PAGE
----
On today's Baseball Show on ESPN Radio, proud Michigan alum Steve Phillips waxed rhapsodic over fellow Wolverine Nate McLouth of the Pittsburgh Pirates. He went so far as to tell us - twice, practically verbatim - an anecdote about how Cubs manager Lou Piniella was impressed that McLouth could hit not only the low fastball, but the high fastball as well. (No word from Sweet Lou as to whether McLouth could hit breaking stuff, but one thing at a time here, fellas.)
Phillips then went on to talk about how McLouth had really turned things around, recovering from a period when he got sent down to the minors and refused to report to AAA. It's a great story, except that it was Chris Duffy who refused to report, not McLouth.
That being said, things do seem to be looking up around Pittsburgh these days. The willingness to eat Matt Morris' bloated contract - and once can only assume that since-departed GM Dave Littlefield acquired Morris and his paycheck as a titanic screw-you to his inevitable successor - demonstrates that the team is not going to suck up losses simply because they want the most expensive guys on the field. Sure, John VanBenschoten might suck like a tornado, but there's the chance that he might not, which is worth finding out. You already know what you're going to get from Matt Morris, and none of it would have been good.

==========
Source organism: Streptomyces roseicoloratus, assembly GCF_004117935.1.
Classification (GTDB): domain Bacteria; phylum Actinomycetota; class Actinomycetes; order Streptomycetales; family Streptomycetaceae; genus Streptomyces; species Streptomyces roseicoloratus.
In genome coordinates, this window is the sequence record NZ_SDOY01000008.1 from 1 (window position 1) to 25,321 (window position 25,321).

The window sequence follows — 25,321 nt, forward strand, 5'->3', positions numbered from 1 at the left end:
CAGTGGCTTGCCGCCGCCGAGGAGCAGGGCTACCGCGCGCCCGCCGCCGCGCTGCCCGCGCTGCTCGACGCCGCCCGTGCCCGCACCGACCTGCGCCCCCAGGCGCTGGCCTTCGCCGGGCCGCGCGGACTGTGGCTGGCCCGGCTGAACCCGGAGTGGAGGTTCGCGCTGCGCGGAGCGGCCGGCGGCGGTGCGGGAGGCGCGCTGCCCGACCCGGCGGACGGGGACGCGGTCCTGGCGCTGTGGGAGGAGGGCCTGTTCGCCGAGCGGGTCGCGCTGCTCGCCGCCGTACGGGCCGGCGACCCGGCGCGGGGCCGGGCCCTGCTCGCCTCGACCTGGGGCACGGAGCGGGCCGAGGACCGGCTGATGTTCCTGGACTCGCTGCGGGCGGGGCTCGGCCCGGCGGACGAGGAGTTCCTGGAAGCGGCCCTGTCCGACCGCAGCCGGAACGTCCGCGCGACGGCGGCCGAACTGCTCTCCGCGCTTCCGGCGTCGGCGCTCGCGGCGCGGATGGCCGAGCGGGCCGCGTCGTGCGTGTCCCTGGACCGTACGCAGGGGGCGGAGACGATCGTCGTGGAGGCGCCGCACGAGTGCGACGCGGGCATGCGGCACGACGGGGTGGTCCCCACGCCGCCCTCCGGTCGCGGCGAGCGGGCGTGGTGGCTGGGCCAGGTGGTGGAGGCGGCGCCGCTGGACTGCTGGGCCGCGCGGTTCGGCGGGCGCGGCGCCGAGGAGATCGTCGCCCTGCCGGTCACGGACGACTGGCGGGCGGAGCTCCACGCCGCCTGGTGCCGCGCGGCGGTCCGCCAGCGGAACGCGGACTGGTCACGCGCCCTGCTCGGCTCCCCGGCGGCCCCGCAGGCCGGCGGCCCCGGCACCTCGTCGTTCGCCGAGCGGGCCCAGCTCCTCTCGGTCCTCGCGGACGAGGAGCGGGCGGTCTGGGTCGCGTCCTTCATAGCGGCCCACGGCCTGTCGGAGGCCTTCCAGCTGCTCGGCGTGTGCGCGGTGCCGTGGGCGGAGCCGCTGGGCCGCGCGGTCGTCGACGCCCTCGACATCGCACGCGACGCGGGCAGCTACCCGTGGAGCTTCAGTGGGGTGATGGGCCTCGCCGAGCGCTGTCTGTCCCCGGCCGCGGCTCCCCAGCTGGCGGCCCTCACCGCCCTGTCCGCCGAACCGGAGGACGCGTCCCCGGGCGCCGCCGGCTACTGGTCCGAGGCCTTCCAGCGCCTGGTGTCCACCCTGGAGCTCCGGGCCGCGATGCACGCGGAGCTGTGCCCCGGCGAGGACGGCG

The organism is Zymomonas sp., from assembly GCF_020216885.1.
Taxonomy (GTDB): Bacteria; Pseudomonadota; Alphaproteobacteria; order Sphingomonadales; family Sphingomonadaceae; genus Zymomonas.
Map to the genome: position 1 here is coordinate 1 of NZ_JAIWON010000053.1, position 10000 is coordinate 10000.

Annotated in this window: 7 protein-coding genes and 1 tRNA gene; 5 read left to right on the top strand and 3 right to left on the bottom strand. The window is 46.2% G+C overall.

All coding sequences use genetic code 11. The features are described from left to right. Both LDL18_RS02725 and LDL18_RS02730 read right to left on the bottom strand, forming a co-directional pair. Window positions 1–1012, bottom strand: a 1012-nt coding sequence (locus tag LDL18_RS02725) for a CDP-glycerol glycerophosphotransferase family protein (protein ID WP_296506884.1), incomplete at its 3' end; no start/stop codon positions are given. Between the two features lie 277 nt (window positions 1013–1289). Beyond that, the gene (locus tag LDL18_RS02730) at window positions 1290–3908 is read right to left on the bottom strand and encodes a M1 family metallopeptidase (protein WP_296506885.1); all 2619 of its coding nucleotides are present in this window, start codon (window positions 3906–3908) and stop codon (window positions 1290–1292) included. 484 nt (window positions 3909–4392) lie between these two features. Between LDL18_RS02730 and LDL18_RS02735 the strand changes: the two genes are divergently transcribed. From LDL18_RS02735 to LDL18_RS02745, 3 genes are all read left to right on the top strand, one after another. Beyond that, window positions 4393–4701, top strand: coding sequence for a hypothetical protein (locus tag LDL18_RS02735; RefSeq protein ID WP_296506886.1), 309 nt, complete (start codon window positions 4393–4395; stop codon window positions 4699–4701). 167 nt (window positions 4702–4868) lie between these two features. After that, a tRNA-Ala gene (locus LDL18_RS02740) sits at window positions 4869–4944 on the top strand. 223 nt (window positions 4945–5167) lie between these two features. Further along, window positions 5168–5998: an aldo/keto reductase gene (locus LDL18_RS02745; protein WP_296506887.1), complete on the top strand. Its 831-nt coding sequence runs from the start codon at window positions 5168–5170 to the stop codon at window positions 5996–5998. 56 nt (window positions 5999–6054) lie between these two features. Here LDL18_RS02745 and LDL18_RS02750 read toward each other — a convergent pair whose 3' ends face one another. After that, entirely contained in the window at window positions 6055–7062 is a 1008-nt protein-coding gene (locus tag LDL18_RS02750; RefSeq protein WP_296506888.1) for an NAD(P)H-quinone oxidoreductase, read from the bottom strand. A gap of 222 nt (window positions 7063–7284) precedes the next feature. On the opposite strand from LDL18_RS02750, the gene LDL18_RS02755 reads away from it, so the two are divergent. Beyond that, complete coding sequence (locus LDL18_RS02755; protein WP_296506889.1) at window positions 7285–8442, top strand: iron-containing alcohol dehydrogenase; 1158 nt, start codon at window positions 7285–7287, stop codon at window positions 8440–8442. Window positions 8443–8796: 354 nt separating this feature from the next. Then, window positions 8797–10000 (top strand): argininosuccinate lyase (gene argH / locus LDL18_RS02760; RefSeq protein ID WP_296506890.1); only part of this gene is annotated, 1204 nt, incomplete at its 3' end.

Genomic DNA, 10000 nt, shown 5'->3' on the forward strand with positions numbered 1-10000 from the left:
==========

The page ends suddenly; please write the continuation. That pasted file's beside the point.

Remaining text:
So kudos to the new team in Pittsburgh for showing that they're actually interested in winning for a change, and kudos for starting to develop some actual players. Most of the current roster is tweeners, guys who should get flipped as soon as they acquire some trade value, but credit the new regime with holding onto them until they acquire some value, and not panicking and signing the Kenny Loftons of the world in order to win 74 games instead of 72. For the first time in a long time, it looks like there's a plan in Pittsburgh, and in the NL Central, that might make them winners sooner than you'd think.